USA TODAY - It's been a dozen long, lonely, bone-chilling days since Oscar frenzy reached its zenith with the coronation of the winners, and that can only mean one thing: Now's the time to begin scouting potential contenders for the 2014 awards. USA TODAY's Brian Truitt casts a crystal ball toward the silver screen and identifies some projects and performances to keep an eye on.
* A perennial contender in years past, two-time Oscar winner Tom Hanks seems to be the man of the hour again this year playing a pair of real-life folks: animation pioneer Walt Disney in Saving Mr. Banks (in theaters Dec. 20) and the seafaring title hero of Captain Phillips (Oct. 11).
* Steve Carell plays against comedic type in Foxcatcher (no date yet), which casts him as the complicated convicted killer of his former friend, Olympic wrestler Dave Schultz (Mark Ruffalo).
* John Goodman and the Coen brothers go together like chocolate and peanut butter, and the actor could nab his first Oscar nomination for Inside Llewyn Davis (no date yet), the brothers' movie centered on the New York folk-music scene of the 1960s.
* Michael Fassbender was key to director Steve McQueen's breakthrough drama Shame, and Twelve Years a Slave brings them together again for a period piece that casts Fassbender as a heartless cotton planter and slave owner. Also one to watch out for: Chiwetel Ejiofor, who stars as the free black man sold into slavery.
* Newcomer: Chadwick Boseman has the kind of breakthrough role that academy voters could eat up as Jackie Robinson, the first African-American in Major League Baseball, in 42 (April 12).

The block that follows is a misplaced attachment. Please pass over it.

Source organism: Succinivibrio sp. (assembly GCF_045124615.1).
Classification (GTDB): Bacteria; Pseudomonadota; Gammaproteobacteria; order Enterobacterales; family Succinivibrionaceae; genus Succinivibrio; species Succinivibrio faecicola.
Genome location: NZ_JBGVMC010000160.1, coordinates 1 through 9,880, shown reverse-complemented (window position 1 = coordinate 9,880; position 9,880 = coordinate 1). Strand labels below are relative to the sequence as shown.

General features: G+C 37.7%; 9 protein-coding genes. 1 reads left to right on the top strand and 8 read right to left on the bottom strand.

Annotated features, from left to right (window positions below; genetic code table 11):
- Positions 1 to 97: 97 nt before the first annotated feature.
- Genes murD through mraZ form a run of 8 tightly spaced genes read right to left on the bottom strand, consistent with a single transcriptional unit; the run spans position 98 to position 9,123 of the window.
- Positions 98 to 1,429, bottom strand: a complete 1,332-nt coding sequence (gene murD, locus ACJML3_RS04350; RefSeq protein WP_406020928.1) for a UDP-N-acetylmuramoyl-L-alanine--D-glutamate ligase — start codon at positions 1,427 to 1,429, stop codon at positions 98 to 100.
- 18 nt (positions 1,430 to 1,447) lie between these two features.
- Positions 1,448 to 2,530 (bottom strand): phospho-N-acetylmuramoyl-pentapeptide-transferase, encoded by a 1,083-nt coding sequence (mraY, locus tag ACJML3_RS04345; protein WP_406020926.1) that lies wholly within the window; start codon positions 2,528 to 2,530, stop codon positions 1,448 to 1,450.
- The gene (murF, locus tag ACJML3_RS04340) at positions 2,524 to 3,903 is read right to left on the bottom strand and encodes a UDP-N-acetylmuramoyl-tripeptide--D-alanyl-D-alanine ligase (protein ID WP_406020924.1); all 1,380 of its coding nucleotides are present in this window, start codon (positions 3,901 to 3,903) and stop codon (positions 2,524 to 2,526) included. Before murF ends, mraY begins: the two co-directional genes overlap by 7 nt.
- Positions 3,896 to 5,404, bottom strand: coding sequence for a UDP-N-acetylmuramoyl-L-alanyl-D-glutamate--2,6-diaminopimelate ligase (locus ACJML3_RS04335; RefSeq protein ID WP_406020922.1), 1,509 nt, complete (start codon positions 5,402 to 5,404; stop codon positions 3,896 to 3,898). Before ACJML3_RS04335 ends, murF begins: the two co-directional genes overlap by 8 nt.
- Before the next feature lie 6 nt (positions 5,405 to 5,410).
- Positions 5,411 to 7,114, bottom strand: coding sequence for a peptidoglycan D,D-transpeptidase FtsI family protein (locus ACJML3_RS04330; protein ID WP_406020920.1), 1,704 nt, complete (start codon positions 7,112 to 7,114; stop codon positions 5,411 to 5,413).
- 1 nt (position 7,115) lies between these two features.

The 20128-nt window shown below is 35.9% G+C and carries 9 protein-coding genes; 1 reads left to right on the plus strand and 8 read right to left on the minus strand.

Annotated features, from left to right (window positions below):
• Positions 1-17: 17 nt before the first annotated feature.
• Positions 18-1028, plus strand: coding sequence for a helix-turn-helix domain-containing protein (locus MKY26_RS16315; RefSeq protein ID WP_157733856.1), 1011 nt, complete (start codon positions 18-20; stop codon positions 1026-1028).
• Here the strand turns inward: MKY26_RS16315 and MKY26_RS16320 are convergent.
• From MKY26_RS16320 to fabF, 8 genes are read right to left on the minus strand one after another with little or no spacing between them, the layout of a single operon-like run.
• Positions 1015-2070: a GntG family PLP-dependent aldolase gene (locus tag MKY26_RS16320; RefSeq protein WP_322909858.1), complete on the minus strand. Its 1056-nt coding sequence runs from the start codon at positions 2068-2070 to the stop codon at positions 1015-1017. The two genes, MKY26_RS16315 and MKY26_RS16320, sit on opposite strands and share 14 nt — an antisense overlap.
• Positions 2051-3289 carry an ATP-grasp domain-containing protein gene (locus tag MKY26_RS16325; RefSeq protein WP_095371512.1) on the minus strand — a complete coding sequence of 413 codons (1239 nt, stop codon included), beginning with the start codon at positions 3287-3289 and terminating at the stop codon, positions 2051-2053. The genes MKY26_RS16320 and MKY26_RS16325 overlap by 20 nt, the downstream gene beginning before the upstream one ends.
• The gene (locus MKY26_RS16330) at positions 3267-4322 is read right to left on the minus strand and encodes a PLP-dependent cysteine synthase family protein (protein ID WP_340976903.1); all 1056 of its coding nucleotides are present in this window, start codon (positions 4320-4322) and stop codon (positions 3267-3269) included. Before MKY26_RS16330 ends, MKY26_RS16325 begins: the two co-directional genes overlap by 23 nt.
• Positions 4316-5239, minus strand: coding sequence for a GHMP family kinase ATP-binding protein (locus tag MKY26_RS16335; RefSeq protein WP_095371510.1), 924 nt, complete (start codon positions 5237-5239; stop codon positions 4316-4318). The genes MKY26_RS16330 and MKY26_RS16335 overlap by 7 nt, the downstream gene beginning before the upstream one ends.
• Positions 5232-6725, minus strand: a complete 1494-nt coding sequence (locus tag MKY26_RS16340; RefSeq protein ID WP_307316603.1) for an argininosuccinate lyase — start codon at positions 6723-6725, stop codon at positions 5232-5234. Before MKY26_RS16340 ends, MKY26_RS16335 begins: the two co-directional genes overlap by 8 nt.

* Meryl Streep, she of the 17 Oscar nominations, heads up the A-list cast of an adaptation of the Pulitzer Prize-winning play August: Osage County (Nov. 8) . Playing a drug addict with cancer here may hoist her into favorite status sooner than later. Her co-star Julia Roberts, as a daughter trying to keep her dysfunctional family on an even keel, could possibly sneak in, too.
* Cate Blanchett is his muse du jour in Woody Allen's new film Blue Jasmine (July 26), about the life of a fashion-conscious New York housewife.
* Academy voters might just adore newly minted best-actress winner Jennifer Lawrence enough to give her two in a row if they dig her in Serena (Sept. 27), a drama based on the historical novel that teams her again with Silver Linings Playbook co-star Bradley Cooper as a troubled couple in Depression-era North Carolina.
* Jennifer Garner had to be red-carpet-ready during her husband Ben Affleck's dream awards season, but not as a doctor turning to non-legal AIDS medications for her patient (Matthew McConaughey) in the drama Dallas Buyers Club (no date yet).
* Oscar-winning Octavia Spencer of The Help has another emotional role as the mother of a young man (Michael B. Jordan) shot to death by police in the Sundance favorite Fruitvale (Oct. 18).
* Ang Lee won best director this year for Life of Pi, which featured a visual feast of effects, nuanced acting and a Bengal tiger named Richard Parker. So it looks good for Alfonso Cuaron, whose upcoming sci-fi film Gravity (Oct. 4) definitely checks off the boxes for "fewer actors" and "more effects" - George Clooney and Sandra Bullock are the lone thespians in the movie, playing a pair of astronauts stranded in space.
* The Jazz Age looks much jazzier through the lens of The Great Gatsby (May 10) filmmaker Baz Luhrmann, who is not known for his subtlety. He's taking the F. Scott Fitzgerald novel and making the extravagant world of Jay Gatsby (Leonard DiCaprio) come to life in 3-D but still focusing on the core relationship of Gatsby, young Daisy Buchanan (Carey Mulligan) and wide-eyed Midwestern lad Nick Carraway (Tobey Maguire).
* Martin Scorsese could be going for director nomination No. 8 with the crime drama The Wolf of Wall Street (Nov. 15), which teams the filmmaker with star Leonardo DiCaprio for the fifth time - a collaboration that has resulted in Scorsese's only director Oscar, for The Departed.
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